The classic twin design aims to quantify the roles of genetic and environmental causes of variation in traits and in disease susceptibility.
- Estimate correlations rMZ and rDZ
- Compare MZ correlation with DZ correlation
- Divide total residual variance into components due to:
A = (additive) effects of genes
C = environmental (i.e., non-genetic) factors that are shared by twins in the same pair
E = environmental effects specific to a person
σ2 = A + C + E
In 1918,in his mid-20s, a twin called R. A. Fisher famously showed how the correlation between relatives (r) relates to A, C and E:
rMZ = A + C
rDZ = 0.5 A + C
Heritability = % of variation explained by genes
H = A / (A + C + E)
H = 2(rMZ – rDZ), provided H < rMZ
This equation assumes that MZ and DZ pairs share – to exactly the same extent – the non-genetic (environmental) factors specific to the characteristic of interest (C).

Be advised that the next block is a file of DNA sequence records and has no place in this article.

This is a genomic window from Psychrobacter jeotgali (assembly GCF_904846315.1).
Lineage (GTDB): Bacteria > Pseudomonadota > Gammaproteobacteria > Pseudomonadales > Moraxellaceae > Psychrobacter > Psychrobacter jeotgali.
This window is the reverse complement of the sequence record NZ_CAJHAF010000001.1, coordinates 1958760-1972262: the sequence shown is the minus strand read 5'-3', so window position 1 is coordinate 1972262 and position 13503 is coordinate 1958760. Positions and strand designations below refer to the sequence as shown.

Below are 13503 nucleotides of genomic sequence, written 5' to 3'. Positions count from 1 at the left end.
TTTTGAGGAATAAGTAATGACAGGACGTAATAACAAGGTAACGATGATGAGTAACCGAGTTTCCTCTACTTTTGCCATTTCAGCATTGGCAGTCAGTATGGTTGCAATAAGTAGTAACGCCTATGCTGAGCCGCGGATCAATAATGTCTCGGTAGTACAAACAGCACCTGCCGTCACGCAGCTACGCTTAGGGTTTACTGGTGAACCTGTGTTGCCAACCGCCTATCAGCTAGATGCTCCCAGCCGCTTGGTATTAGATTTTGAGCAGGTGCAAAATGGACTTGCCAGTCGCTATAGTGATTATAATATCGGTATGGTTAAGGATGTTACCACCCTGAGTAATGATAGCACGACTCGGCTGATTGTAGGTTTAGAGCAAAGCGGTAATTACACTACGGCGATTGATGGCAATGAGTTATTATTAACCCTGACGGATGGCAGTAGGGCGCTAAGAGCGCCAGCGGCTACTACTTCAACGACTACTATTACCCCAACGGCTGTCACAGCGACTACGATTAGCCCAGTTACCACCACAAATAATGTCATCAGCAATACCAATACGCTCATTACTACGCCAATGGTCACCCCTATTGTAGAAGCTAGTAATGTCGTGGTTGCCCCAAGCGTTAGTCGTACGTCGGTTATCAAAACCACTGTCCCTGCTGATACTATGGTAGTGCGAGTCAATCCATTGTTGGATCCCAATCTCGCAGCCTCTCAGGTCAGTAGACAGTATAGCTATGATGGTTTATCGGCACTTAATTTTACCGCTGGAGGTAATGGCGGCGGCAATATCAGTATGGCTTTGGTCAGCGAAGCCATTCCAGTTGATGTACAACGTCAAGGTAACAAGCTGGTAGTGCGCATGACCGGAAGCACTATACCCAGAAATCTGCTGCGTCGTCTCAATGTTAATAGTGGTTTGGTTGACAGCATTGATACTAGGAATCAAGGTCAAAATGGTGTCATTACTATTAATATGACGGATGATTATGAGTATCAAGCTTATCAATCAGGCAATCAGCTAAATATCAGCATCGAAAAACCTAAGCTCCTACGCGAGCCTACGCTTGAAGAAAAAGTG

If rMZ > rDZ , then genetics might play a role.
- Pearson correlation (a good start but not ideal - the Intraclass Correlation Coefficient is better)
- Extensions of linear regression models:
Variance components models
Structural equation models
Mixed effects models
Advantages (not just heritability!)
- Very flexible models
- Adjust for exposures and confounders within families
- Variation perhaps more important than correlation
- Assess age and sex effects on variance and covariance
Limitations of classic twin approach
- Equal environments
- Crucial model assumption
- Can be difficult to test
- Low power to detect C effects
- ANY excess MZ correlation attributed to genetic effects
- Focus on h2 – other potentially interesting results ignored
- For non-normal outcomes, especially binary traits:
More difficult to interpret results
Fisher, R. (1918). The Correlation Between Relatives On The Supposition Of Mendelian Inheritance. Transactions of the Royal Society of Edinburgh, 52, 399-433.
Hopper, J. L. (2005). Genetic Correlations and Covariances. Encyclopedia of Biostatistics.
Boyd, N. F., Dite, G. S., Stone, J., Gunasekara, A., English, D. R., McCredie M. R. E, Giles, G., Tritchler, D., Chiarelli, A., , Yaffe, M. J. and Hopper, J. L. (2002). The New England Journal of Medicine, 347(12), 886-94.